On behalf of my fellow Board members and our Medical Executive Committee of the medical staff of Sutter Coast Hospital, I would like to share what differences you can expect to see as a patient or consumer of health services if Sutter Coast Hospital is granted approval to become a Critical Access Hospital (CAH).

The simple answer is none. Critical Access does not require us to reduce the variety of services we provide.

We currently offer inpatient and outpatient surgery. Under Critical Access, we will offer the same surgeries - both inpatient and outpatient. And last fall, the Board of Directors made a recommitment to the obstetrics department with the decision to hire two new OB/GYNs when our previous doctors left the community. These services will also remain intact.

Sandy Saunders, M.D., (medical staff secretary/treasurer) leads a team of highly skilled physicians and health care professionals in our local emergency department. They will continue to be available all day, every day. A misperception is that as a CAH, we will not maintain a doctor on site. That is not the case. With 22,000 emergency department visits per year, we will continue to have a provider on site all day, every day.

Nikki Schwartz, D.O., (Sutter Coast Hospital chief of staff) co-leads a team of board-certified hospitalists who staff our inpatient populations. They too are on site - all day, every day.

Our lab services and diagnostic imaging service will continue to offer the same services. Our rehabilitation services and respiratory therapy will continue to offer the same services. We will continue to have an in-house pharmacy for our inpatients.

As an inpatient or family of an inpatient, you can continue to count on Case Management to intercede with planning discharge and the next steps in health care for your loved one.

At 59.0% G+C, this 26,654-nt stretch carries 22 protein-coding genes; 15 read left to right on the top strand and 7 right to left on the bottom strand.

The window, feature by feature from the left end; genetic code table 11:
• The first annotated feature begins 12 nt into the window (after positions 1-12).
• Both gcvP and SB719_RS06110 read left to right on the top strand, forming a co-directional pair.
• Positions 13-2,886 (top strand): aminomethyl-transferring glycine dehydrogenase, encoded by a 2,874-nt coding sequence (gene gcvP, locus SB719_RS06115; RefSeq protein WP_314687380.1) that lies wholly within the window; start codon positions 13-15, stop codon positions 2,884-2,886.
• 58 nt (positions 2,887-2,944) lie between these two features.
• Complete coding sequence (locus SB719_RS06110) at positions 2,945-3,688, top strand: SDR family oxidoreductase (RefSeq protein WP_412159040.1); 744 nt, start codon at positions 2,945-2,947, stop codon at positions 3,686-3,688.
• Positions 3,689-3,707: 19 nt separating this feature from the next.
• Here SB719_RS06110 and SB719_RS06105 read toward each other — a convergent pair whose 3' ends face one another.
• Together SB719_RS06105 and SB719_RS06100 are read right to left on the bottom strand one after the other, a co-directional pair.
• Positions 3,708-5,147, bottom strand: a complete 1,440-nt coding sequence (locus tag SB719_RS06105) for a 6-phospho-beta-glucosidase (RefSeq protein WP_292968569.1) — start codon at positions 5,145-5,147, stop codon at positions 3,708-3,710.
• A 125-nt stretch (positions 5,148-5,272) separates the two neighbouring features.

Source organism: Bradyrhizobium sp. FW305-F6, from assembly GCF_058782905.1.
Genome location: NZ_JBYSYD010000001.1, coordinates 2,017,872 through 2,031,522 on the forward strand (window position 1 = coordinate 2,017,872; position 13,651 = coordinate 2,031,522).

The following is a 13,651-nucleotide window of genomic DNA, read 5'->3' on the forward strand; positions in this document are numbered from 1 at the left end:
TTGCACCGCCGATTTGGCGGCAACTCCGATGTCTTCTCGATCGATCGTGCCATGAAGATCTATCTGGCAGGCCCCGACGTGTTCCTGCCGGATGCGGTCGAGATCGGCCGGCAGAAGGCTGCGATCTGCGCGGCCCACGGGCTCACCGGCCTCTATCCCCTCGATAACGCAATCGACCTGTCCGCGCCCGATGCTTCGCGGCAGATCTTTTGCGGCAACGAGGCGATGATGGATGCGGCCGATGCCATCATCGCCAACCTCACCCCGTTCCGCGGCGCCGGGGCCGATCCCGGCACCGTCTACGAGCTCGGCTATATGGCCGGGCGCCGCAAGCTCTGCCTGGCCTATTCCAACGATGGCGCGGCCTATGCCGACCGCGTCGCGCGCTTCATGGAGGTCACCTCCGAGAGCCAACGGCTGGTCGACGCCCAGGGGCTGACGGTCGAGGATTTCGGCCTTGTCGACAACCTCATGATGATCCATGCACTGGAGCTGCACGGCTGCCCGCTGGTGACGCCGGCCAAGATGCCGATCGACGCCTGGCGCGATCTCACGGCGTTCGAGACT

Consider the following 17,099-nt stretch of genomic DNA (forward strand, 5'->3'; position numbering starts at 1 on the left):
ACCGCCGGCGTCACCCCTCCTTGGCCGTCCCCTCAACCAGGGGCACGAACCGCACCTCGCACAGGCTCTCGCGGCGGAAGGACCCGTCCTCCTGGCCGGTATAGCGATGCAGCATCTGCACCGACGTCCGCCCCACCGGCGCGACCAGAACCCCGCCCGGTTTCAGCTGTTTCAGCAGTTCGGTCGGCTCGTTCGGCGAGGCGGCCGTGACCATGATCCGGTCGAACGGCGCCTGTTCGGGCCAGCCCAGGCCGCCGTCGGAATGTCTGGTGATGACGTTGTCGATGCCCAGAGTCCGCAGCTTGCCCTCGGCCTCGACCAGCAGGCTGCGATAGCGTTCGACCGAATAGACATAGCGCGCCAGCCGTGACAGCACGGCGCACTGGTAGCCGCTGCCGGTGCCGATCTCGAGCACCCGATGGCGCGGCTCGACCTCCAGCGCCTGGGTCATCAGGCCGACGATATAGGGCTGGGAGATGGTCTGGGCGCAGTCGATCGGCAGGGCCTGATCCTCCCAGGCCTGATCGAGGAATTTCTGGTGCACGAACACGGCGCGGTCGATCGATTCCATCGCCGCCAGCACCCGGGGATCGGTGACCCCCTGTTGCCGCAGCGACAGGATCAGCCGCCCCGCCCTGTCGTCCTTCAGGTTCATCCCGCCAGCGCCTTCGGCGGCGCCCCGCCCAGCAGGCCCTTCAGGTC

From an outside perspective, you will see no difference from what you see today. Those who oppose Critical Access designation state that the difference is the number of beds available. This is true. Critical Access puts a cap on inpatient capacity, but it does not require any reduction in services. Inpatient beds will be 25.

What these opponents also fail to share, however, is that the average number of inpatients at Sutter Coast each day is currently 18. From January 1 through the end of April (typically our "busy" season), we had two days over 25; one with 26 and one with 27. In those rare circumstances where our patient load is 26 or higher there are a number of options available to us to possibly keep these patients on site.

However, if a transfer is required, that is not an unusual process for Sutter Coast. We currently transfer out over 650 patients per year because they need a higher level of care than we can provide. Our team has been doing this for years; they are very capable of stabilizing patients and getting them to the proper level of care.

If virtually everything stays the same, you may wonder why the change in designation to Critical Access is necessary here at Sutter Coast. That is because health care is changing nationwide. The options to ensure enough revenue to meet expenses are declining. And here at Sutter Coast over half of our patients are covered by federally funded Medicare, which does not cover the full cost of care. Approximately 87 percent of our patients pay below the cost of care or nothing.

Under Critical Access designation, our service offerings and quality of care stay the same but the reimbursement we will receive from the federal government for services provided to Medicare patients more accurately reflects the actual cost of care. That is why nearly 70 percent of small rural hospitals nationwide have already applied for and received Critical Access designation.

Sutter Coast Hospital has been a significant partner to this community for more than 22 years. As a Board of Directors, our commitment is to keep that intact for generations to come.

Finally, as the chair of the Sutter Coast Hospital Board of Directors, I would like to recognize and thank our dedicated physicians, staff, volunteers and fellow Board members who work tirelessly to keep the patient at the center of attention at all times. You can rest assured if you are to visit the hospital, you will continue to receive all the expertise and compassionate care that you have come to expect.

Ken Hall is chairman of the Board of Directors for Sutter Coast Hospital.